Helping Children with Autism Bond with Grandparents

Helping Children with Autism Bond with Grandparents

It’s no secret that the grandparent-grandchild bond is one of the most special familial connections. 

The generational gap highlights the individuality of each family member, but despite the differences in age and life experience, this bond is often one that maintains boundless love, support, and encouragement for one another.

For grandparents with grandchildren with autism, this fundamental belief is no different. However, there are a few key nuances that demand a different approach for these family members to maintain an enriching and close bonding experience. 

If you’re a parent of a child with autism and want to ensure that your parents and your child have a deep connection, here are some tips to help forge this unique connection and keep it aflame.

Embrace your child’s attributes.

Children with autism have different communication styles that don’t fit the conventional societal norms, and these differences are something that both parents and grandparents should drill in their heads to not stress out their child. 

Practically speaking, this may mean engaging in play that suits a child’s sensory preferences or establishing predictable routines that match the needs of the child.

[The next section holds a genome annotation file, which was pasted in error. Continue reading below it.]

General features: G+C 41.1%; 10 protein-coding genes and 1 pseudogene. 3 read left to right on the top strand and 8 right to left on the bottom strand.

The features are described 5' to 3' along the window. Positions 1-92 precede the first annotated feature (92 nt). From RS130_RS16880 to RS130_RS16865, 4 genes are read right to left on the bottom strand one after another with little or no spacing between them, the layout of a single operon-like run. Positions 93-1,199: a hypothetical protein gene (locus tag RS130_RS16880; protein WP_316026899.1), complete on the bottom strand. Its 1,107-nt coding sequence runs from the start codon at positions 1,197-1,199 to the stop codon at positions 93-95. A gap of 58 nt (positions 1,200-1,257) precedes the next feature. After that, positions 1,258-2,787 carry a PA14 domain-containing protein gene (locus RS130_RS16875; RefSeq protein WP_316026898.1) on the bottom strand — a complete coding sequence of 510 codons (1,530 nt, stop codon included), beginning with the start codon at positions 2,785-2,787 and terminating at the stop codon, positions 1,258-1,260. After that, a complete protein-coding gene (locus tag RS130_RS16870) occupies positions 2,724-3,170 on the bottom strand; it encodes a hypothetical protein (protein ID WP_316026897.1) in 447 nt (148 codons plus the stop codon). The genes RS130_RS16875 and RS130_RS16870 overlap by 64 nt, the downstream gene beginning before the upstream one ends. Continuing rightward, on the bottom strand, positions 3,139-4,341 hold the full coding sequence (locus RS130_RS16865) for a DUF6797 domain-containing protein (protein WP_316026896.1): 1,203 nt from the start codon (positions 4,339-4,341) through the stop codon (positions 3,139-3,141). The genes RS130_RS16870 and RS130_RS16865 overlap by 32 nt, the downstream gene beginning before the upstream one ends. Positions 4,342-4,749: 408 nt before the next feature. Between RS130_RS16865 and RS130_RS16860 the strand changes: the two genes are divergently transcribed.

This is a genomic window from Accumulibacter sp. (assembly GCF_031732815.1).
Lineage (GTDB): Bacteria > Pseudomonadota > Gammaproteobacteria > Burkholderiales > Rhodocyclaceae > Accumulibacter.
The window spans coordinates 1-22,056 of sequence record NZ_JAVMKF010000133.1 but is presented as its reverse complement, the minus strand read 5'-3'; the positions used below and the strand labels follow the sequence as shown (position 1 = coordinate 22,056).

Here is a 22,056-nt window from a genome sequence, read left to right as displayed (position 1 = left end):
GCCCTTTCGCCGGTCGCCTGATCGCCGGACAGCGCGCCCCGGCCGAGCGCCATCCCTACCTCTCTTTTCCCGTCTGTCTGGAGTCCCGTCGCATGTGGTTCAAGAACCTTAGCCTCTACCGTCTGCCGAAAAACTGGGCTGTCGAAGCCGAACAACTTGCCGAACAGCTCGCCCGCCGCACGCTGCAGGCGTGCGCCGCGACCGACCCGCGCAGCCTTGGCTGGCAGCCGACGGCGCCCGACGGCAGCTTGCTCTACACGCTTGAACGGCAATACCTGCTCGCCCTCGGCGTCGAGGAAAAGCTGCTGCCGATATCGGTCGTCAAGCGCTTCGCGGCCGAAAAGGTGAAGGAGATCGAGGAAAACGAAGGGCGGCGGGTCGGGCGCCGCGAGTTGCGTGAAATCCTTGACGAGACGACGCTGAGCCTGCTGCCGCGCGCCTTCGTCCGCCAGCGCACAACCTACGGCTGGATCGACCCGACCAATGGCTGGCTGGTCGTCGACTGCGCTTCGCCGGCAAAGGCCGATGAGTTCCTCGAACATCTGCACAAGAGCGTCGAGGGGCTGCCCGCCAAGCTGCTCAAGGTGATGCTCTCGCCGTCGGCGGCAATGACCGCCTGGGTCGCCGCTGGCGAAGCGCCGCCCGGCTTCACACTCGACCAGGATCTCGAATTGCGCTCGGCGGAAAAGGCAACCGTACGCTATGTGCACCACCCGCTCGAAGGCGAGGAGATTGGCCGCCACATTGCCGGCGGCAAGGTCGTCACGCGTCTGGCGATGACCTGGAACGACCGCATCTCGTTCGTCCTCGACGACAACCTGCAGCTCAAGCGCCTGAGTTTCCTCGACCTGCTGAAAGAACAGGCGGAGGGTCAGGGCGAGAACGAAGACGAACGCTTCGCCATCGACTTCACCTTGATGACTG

By doing these, children with autism can feel acknowledged and respected, and they can simultaneously provide love and respect to the grandparents who provide this special type of love.

Positively advocate for your grandparents to your child, and vice versa.

If you’re the parent of a child with autism, you can act as the bridge between them and their grandparents. For instance, you may need to make special effort to help your child understand the value and importance of their bond with their grandparents.

Similarly, you should also let your grandparents know about your child’s unique worldview. Remind them that autism is not a static disorder and that any preconceived notions should be dismissed as people on the spectrum can have very different experiences and mental behaviours.

This positive framing can help both parties mutually respect and understand each other’s individualities, which in turn can be a good way to help them forge a long-lasting and intimate bond.

Allow the grandparents to assume a special role in your child’s life.

If your autistic child has a special interest that’s dear to them, let the grandparents know all about it and encourage them to incorporate it into their routine meetups. 

For instance, if your child holds a special interest in toy cars, history books, or cool-looking rocks, grant their grandparents the privilege of giving them such a gift whenever they spend time together.

If your child enjoys a specific activity, like painting or listening to music, have their grandparents present in these moments. 

They don’t have to partake in the activity itself (although that would definitely be a plus). Being present during the moment of the child’s joy can be enough to communicate love and respect.

This shared joy can foster a unique connection between them, helping create a shared experience that both parties will uniquely cherish.

Have them meet at set schedules.

People with autism often gravitate towards set schedules. These children crave predictability and routine—and a parent needs to respect these differences.